2014 Public Health Year-in-Review: Part 1

As 2014 comes to an end, it’s time to reflect on public health issues that have made a significant impact in the field of health. The next 4 weeks will be part of a year-in-review series of the Ten Biggest Public Health Issues of 2014. This week lets take a look at two health matters that made major waves this past year.

1. General Practitioner Shortage

General practitioners are a dying breed in the United States. The current supply will be overextended to meet the needs of all the new patients entering the health care system. The most recent report by the WHO estimated that 793,648 physicians exist in the United States; meaning for every 10,000 Americans there are 27 physicians. This rate pales in comparison to Russia, which has 43 physicians per 10,000 Russians and Greece, which has 54 doctors per 10,000 Greeks.

…37% of U.S. hospital executives reported that doctor shortages have compromised access to care among their patients.

This serious shortage is projected to become larger in the future. The Association of American Medical Colleges Center for Work Studies projected that by the year 2020, the U.S. will have a shortfall of over 130,000 physicians, 45,000 of whom are primary care doctors. This would mean that in the next 5 years, patients could have a harder time booking appointments, finding a general practitioner accepting patients, spend more time in waiting rooms, and less time with their providers. A survey conducted by AMN Healthcare found that nearly 37% of U.S. hospital executives reported that doctor shortages have compromised access to care among their patients.

It’s clear that not enough doctors choose to become a general or primary care practitioner. Most medical school students will enter more lucrative branches of specialty care, being drawn to the attractive salaries and more manageable patient-to-provider ratio. After all, it takes nearly 10 years of costly education to become a physician.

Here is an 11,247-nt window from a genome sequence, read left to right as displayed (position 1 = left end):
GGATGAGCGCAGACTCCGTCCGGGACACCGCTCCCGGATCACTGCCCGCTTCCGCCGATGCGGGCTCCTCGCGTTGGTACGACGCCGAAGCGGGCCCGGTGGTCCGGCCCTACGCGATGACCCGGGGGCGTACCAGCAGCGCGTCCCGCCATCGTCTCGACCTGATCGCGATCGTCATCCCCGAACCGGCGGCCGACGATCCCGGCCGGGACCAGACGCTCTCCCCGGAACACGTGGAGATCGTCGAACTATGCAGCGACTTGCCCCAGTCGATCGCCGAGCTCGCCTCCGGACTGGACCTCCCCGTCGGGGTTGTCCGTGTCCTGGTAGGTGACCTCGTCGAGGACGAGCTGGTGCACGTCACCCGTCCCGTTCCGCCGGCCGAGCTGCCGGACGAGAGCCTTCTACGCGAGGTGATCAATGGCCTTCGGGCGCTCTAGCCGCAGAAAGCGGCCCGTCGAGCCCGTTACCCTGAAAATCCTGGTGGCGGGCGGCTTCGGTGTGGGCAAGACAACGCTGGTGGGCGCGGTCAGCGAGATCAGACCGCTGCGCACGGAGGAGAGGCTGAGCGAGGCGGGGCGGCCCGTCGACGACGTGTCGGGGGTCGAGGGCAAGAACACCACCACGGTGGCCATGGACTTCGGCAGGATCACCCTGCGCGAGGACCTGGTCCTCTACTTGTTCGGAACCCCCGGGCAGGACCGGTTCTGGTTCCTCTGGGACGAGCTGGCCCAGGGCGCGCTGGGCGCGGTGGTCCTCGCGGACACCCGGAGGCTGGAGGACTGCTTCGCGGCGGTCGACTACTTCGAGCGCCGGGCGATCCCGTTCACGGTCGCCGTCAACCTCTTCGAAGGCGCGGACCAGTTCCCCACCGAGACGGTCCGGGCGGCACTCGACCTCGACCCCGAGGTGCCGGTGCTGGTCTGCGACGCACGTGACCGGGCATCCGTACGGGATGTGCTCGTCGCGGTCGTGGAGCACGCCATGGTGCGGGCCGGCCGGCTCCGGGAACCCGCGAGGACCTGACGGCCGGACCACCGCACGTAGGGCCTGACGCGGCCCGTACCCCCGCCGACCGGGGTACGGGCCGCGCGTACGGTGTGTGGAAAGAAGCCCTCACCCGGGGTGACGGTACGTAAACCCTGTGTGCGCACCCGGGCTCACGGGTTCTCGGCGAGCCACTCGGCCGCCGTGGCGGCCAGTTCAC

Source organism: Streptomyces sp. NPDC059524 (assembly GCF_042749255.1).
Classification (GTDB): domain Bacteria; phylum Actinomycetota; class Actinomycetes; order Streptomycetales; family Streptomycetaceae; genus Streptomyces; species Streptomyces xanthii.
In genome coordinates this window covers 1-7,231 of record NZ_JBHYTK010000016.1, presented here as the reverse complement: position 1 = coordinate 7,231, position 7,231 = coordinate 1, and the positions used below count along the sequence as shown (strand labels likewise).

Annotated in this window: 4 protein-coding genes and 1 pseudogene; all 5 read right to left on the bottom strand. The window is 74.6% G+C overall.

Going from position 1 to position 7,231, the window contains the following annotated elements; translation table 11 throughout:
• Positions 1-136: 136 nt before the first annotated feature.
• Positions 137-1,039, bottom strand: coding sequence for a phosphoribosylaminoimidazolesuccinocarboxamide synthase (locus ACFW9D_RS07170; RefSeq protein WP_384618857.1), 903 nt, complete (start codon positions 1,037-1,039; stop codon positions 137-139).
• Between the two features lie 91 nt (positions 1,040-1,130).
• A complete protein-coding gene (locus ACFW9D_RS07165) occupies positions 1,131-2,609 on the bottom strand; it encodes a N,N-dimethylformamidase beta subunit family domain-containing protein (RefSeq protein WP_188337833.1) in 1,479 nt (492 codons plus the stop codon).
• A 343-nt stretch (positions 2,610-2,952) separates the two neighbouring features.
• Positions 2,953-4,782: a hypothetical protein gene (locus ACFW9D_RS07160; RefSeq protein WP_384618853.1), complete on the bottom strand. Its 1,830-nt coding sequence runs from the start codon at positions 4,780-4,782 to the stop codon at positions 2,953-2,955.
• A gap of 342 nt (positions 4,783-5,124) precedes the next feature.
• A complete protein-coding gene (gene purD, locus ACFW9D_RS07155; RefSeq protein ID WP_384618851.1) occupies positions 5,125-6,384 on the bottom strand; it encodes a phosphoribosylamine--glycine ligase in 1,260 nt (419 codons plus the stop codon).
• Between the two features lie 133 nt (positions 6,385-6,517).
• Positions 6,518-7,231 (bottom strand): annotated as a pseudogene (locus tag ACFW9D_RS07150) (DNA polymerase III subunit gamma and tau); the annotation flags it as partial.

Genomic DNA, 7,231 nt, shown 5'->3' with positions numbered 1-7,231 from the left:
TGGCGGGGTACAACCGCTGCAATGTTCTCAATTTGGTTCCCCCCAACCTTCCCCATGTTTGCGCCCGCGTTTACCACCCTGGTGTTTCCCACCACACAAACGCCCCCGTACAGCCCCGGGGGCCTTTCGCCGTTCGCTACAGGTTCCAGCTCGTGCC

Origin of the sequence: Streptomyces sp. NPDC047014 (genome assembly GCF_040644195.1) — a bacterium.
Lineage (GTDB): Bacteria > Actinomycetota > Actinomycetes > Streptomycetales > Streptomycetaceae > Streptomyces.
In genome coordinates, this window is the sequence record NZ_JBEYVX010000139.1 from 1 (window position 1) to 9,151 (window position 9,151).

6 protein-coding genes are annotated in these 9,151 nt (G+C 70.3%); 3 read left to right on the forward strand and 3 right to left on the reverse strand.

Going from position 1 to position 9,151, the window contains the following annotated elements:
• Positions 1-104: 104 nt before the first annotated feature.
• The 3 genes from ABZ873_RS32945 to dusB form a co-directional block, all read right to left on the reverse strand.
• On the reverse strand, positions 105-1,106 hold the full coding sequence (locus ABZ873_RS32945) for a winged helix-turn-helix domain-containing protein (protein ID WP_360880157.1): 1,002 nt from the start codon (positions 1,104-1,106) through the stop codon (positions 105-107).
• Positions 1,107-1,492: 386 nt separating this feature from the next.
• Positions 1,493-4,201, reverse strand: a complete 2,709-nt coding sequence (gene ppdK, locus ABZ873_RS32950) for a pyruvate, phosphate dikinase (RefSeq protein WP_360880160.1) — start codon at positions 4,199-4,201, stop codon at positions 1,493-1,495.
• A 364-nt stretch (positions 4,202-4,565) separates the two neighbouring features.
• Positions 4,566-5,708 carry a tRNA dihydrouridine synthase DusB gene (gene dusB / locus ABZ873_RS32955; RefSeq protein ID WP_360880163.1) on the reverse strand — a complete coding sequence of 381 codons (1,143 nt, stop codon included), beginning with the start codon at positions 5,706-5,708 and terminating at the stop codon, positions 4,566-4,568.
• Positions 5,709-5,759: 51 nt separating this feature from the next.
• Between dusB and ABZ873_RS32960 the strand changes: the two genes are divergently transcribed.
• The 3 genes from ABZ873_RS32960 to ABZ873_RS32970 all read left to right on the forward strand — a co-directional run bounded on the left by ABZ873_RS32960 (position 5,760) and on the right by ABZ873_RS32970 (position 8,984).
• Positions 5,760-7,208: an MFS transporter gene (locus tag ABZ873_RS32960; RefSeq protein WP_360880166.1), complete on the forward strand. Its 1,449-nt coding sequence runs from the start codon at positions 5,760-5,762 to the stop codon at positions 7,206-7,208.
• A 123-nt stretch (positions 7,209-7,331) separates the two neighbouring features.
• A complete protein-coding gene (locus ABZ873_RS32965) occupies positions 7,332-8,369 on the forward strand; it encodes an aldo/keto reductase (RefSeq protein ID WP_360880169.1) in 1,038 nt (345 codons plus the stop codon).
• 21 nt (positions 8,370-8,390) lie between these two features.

One growing solution to the shortage has been the increase of physician extenders, namely Nurse Practitioners and Physician Assistants. According to the American Academy of Physician Assistants and American Academy of Nurse Practitioners, 88% percent of Nurse Practitioners and over 33% of Physician Assistants in the U.S. focus on primary care. Though they do not replace the need for physicians, these advanced practitioners have helped to address this deficiency.

2. Electronic Health Records

Been to the doctor (or Physician Assistant) lately? How did they chart your visit? Most providers are breaking out the computers and tablets during your appointment, and its not because their insensitively playing Word With Friends.

Providers are making changes in their documentation in response to the push for electronic health records. President Barack Obama aimed to transform the traditional paper-charting to digitalized health records through a five-year plan that concludes in 2015. To meet this goal, the federal government has been aggressively moving doctors and hospitals to electronic health records through financial incentives and increased health IT specialists. If, by 2015, medical providers choose to remain with the paper charts, they face cuts in Medicare payments as a consequence. The benefits of e-records are a reduction in errors, quick access to records and an easy mechanism for sharing records with other providers, hospitals, or insurance agencies.

When policy and public health work together collaboratively, we see a speedy progression toward change that will raise our standards, and our software.

Join me, Anju Abraham, student blogger extraordinaire, as we journey through 8 other significant health issues that took place in 2014.

*These public health issues are not ranked in order of importance.